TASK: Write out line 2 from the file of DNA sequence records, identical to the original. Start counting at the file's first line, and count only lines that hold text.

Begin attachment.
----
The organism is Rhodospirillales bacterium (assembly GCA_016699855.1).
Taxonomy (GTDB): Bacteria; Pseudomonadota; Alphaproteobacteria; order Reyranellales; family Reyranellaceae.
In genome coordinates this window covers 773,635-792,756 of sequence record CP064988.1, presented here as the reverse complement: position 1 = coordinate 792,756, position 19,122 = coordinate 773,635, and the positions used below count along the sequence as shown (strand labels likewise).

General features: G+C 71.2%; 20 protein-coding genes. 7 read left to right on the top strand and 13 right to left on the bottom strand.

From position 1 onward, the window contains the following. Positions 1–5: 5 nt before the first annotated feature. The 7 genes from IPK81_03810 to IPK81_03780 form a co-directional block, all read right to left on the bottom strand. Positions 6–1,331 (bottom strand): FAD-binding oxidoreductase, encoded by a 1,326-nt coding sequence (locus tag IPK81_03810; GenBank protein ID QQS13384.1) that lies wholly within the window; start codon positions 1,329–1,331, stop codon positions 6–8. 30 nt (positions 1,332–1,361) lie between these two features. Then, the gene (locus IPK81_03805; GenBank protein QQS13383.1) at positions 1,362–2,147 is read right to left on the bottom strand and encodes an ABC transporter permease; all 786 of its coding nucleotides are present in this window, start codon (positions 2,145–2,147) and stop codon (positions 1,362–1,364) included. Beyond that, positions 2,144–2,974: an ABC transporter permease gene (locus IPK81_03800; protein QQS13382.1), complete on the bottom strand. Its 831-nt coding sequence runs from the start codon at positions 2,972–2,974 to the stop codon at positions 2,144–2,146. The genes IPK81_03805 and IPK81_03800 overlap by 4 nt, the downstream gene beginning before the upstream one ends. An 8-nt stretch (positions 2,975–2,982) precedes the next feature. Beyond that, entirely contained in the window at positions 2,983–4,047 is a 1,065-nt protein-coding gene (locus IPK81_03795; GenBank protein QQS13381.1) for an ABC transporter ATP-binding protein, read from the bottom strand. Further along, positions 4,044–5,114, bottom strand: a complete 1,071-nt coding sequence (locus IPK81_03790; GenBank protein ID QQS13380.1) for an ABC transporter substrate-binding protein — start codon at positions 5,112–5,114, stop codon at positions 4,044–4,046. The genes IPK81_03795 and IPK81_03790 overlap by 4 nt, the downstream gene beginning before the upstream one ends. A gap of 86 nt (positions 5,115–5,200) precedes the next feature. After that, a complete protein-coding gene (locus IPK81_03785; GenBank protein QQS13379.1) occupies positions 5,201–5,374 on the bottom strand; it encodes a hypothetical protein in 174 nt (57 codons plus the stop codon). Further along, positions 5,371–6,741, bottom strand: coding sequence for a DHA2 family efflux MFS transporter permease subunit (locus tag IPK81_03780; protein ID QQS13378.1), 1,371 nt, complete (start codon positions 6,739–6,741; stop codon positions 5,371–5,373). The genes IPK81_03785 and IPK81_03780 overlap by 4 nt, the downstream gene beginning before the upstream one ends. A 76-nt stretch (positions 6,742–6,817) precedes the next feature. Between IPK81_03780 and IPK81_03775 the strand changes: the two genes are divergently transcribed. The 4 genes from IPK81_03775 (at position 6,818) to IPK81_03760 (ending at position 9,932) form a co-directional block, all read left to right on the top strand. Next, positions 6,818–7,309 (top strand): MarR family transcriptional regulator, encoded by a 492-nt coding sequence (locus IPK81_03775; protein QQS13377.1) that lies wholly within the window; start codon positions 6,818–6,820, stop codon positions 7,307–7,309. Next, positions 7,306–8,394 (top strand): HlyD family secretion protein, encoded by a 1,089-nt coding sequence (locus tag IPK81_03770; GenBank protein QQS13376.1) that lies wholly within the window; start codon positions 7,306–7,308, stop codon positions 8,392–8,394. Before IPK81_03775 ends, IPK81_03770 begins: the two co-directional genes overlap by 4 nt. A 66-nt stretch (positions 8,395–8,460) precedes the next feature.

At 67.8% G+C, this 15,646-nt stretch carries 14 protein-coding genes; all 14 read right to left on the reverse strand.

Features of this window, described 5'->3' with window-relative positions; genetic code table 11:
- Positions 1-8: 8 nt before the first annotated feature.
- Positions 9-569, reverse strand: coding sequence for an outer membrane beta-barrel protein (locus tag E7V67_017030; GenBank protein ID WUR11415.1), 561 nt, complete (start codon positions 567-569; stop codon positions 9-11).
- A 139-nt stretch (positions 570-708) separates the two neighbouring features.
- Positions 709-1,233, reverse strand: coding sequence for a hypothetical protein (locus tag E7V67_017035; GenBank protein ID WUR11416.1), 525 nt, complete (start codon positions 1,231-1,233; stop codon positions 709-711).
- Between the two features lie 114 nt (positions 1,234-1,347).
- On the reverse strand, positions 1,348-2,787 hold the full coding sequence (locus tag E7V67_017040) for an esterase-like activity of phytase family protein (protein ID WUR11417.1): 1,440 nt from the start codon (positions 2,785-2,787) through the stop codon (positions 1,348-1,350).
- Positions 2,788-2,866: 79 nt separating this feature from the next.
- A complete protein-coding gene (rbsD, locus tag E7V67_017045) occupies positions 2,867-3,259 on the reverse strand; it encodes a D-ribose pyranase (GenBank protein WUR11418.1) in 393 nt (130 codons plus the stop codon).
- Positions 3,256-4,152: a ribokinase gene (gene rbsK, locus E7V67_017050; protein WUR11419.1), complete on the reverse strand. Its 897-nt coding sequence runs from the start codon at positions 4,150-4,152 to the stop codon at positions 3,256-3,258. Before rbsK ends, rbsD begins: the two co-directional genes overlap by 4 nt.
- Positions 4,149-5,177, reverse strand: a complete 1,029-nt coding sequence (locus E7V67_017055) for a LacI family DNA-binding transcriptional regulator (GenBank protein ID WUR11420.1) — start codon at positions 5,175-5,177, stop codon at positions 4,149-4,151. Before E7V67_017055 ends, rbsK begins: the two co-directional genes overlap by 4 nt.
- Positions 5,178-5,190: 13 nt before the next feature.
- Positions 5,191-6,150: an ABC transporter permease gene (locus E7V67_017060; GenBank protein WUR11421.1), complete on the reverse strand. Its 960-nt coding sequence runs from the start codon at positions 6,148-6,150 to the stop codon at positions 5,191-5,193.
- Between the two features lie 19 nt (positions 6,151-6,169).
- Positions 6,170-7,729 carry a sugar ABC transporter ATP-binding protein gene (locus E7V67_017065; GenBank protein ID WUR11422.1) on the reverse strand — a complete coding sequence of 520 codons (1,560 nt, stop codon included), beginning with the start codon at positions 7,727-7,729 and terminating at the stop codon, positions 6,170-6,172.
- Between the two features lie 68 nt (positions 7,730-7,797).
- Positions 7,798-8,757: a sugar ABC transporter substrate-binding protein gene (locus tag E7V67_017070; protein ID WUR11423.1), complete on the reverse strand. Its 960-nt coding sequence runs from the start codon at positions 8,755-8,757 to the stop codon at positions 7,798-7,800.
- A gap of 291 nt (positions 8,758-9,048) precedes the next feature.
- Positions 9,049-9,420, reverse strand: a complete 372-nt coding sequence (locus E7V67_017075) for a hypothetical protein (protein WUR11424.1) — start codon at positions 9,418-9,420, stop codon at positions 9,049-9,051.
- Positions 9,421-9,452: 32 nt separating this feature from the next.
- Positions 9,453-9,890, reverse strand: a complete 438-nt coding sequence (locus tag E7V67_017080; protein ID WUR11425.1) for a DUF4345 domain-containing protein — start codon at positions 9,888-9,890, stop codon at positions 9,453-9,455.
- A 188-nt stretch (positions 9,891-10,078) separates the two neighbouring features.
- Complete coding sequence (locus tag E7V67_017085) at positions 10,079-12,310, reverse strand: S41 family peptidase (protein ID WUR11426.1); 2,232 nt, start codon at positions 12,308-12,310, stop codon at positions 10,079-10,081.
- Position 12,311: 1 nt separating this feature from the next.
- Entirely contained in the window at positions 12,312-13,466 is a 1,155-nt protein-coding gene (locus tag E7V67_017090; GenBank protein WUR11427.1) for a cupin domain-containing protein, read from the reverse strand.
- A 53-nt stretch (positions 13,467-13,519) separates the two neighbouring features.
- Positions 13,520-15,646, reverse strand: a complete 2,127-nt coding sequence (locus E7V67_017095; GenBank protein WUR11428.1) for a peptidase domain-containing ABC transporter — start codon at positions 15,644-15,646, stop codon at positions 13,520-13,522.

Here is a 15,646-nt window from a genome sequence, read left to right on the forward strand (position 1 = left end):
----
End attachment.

Taxonomy (GTDB): Bacteria; Pseudomonadota; Alphaproteobacteria; order Reyranellales; family Reyranellaceae.